Japanese researchers have identified what they believe to be a near-infinite source of certain rare-earth elements on the seabed near an island belonging to Japan.
In a paper recently published in the journal Scientific Reports (2018, DOI: 10.1038/s41598-018-23948-5), researchers described their analysis of mud samples taken near Minamitori Shima, an island located almost 2,000 km southeast of Tokyo. They found the samples rich enough in terbium, yttrium, europium, and dysprosium to satisfy world demand for hundreds of years. Without specifying the depth of the seabed, the researchers claimed the mud is “easy to extract.”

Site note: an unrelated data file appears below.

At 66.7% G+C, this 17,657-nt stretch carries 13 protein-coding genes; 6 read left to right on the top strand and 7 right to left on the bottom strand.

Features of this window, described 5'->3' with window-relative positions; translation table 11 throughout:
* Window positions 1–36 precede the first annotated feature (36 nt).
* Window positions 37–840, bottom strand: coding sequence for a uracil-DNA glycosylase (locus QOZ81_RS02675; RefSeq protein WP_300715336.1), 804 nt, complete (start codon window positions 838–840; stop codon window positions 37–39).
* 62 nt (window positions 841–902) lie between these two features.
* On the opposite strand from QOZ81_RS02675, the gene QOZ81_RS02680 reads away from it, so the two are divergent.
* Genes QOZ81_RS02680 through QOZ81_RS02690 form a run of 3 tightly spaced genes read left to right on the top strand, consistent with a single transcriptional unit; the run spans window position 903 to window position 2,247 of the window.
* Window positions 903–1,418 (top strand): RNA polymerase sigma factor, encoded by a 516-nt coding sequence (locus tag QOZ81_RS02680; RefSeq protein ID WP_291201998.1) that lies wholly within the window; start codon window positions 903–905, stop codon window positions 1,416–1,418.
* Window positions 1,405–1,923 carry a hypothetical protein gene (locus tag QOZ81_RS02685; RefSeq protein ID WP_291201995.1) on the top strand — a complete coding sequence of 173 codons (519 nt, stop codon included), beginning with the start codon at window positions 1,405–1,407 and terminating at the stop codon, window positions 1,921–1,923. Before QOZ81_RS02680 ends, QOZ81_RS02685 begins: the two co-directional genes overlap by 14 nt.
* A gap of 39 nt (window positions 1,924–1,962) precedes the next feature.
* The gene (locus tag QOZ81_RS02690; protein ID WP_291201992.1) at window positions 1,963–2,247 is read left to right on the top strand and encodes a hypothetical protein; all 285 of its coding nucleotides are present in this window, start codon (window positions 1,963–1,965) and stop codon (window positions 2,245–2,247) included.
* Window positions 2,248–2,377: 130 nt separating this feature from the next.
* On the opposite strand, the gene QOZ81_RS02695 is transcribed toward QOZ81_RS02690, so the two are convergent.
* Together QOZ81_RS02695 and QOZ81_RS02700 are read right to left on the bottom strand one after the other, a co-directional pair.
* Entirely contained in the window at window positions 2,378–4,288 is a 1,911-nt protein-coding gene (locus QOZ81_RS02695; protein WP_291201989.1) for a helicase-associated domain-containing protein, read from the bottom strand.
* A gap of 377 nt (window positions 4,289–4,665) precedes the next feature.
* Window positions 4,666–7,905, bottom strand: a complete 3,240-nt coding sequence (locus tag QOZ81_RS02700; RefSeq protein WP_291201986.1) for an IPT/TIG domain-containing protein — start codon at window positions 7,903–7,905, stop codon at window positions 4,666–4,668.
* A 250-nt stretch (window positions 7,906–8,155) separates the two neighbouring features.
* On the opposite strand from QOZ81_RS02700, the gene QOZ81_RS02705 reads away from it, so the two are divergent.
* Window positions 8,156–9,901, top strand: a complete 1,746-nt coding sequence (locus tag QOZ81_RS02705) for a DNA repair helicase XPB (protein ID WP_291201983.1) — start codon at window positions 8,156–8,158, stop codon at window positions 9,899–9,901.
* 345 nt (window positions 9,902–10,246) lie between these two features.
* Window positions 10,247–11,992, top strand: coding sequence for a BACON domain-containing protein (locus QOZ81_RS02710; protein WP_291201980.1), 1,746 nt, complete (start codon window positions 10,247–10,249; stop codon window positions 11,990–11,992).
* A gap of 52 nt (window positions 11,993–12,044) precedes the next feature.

Rare earths are elements with unique and often desirable properties. Neodymium, for example, can be used to make very strong magnets that are essential to electronic devices, including some lab instruments. Companies that use rare earths in their products began looking at alternative materials after China, the world’s largest producer by a wide margin, introduced export quotas in 2012.
But sourcing rare earths from the seabed may not ultimately make economic sense, warns Judith Chegwidden, who recently retired as a rare-earth consultant at Roskill, a London-based market research firm.
“There are many more-accessible deposits around the world,” she says. In addition, the Japanese mud contains a lot of yttrium and europium, elements already readily available. “The deposits worth looking at are those containing a high proportion of neodymium,” she says.